• In Lebanon, a national action plan for combating AMR s being prepared in collaboration with representatives of government, healthcare authorities and is supported directly by the WHO.

Abbreviations

3GC:

Third-generation cephalosporins

AMR:

Antimicrobial resistance

AST:

Antimicrobial susceptibility testing

BMD:

Broth microdilution

CLSI:

Clinical & Laboratory Standards Institute

CRE:

Carbapenem-resistant Enterobacteriaceae

DD:

Disc diffusion

EARS-Net:

European Antimicrobial Resistance Surveillance Network

ECDC:

European Centre for Disease Prevention and Control

ESAC-Net:

European Surveillance of Antimicrobial Consumption Network

ESBL:

Extended-spectrum beta-lactamase

EU:

European Union

EUCAST:

European Committee on Antimicrobial Susceptibility Testing

GLASS:

Global Antimicrobial Resistance Surveillance System

IPC:

Infection prevention and control

IRB:

Institutional review board

MIC:

Minimal inhibitory concentration

OR:

Odd ratio

WHO:

World Health Organization

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Acknowledgements

We would like to acknowledge Dr. Georges Khazen for undergoing the statistical analysis. We would also like to acknowledge Miss Nadia Lara Samaha and Miss Karen Abdallah for providing technical assistance in data entry.

Funding

None.

Availability of data and materials

All data generated or analysed during this study are included in this published article and its supplementary information files.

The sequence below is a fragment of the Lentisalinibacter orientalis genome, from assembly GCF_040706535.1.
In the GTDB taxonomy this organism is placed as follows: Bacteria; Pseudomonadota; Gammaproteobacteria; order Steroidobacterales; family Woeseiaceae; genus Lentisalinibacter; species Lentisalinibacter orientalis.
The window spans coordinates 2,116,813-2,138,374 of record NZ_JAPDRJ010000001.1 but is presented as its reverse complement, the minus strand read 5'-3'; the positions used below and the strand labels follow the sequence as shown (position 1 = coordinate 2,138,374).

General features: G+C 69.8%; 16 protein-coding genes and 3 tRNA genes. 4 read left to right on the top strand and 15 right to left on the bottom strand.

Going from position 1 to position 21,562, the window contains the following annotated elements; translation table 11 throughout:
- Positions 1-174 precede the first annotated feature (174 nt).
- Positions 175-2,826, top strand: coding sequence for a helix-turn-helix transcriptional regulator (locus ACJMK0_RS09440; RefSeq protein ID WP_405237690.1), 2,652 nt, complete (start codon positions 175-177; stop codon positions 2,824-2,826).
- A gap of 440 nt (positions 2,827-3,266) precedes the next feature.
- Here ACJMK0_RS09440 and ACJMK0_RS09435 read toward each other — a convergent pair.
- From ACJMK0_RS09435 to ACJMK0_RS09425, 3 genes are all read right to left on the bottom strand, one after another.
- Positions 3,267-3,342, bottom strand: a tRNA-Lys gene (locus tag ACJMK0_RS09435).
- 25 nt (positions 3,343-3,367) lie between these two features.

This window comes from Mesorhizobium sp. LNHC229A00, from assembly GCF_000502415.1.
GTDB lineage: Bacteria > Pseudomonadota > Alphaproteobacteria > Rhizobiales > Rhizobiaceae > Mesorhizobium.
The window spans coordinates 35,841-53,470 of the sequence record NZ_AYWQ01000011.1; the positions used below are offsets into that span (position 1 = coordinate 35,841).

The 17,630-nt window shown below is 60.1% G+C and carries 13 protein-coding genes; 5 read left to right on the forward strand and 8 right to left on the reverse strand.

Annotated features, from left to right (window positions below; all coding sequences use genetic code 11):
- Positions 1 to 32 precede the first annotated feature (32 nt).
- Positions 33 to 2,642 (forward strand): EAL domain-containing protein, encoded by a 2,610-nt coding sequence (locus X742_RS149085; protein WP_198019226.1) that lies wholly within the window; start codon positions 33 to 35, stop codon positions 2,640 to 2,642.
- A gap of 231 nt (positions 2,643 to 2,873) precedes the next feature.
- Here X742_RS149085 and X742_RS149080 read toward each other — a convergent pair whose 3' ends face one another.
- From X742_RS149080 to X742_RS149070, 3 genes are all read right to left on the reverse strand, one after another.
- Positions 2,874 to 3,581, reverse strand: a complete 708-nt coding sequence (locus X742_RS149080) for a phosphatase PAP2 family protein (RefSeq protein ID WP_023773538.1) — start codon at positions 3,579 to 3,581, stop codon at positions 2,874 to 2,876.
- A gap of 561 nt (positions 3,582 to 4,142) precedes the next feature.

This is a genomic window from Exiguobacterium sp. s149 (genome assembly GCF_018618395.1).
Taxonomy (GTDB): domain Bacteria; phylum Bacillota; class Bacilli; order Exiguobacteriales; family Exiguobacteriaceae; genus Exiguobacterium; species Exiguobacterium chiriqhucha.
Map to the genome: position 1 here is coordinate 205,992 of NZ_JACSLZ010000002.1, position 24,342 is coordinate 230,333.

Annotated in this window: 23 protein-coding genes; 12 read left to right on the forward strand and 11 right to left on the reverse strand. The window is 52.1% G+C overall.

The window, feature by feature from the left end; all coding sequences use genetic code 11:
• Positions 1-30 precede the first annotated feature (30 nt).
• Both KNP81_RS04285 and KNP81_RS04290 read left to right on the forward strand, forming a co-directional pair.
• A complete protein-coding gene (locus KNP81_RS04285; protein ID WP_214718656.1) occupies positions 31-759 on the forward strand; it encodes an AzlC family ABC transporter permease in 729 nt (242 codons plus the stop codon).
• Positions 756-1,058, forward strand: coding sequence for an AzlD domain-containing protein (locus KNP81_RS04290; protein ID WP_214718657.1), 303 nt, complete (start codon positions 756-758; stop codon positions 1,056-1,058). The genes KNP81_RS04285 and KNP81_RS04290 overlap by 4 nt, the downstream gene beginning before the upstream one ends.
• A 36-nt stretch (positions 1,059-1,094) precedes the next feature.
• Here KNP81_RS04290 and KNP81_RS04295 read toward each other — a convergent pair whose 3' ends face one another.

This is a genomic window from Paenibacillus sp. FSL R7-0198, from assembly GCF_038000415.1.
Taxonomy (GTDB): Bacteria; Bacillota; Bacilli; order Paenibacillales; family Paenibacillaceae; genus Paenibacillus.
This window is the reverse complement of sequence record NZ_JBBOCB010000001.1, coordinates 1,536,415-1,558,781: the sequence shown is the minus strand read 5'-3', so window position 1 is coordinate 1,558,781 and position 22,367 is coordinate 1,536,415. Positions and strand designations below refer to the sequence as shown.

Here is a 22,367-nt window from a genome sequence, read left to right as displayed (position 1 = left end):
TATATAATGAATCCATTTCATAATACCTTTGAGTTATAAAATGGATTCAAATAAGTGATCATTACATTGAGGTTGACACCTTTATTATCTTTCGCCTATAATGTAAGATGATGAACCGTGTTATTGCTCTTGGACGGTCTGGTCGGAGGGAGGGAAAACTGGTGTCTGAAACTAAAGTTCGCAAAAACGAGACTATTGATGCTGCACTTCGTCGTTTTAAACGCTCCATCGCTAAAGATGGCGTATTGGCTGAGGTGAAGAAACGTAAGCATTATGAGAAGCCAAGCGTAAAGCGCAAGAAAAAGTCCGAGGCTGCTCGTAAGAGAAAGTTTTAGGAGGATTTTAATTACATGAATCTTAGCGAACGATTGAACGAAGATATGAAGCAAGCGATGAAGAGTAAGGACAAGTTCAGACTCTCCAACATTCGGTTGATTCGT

Author information

RM, GA, and RH were responsible for study conception, result analysis and drafting of the manuscript. LA was responsible for data collection and analysis. ZD, JM, and TJ were responsible for microbiological methods evaluation and data analysis. DA performed data analysis and edited the final version of the manuscript. NA, NH, MB, MY, GK, MH, MM, RA, EA, RF, and NY provided the raw antibiotic susceptibility data from hospitals and participated in study group discussions. All authors read and approved the final version of the manuscript.

Correspondence to Rola Husni.

Ethics declarations

Ethics approval and consent to participate

This study is based on institutional antimicrobial susceptibility testing (AST) yearly reports/pamphlets generated and distributed by clinical microbiology laboratories. This information is publically available. The institutional review board (IRB) Committee of one of the participating hospitals, Makassed General Hospital, Beirut, Lebanon, granted this study ethical approval. All data were purely based on microorganisms, and no patient data were included; hence, the IRB waived the requirement of informed consent from patients.

Consent for publication

Not applicable.

Competing interests

The authors declare that they have no competing interests.

Publisher’s Note

Springer Nature remains neutral with regard to jurisdictional claims in published maps and institutional affiliations.

Additional files

Additional file 1: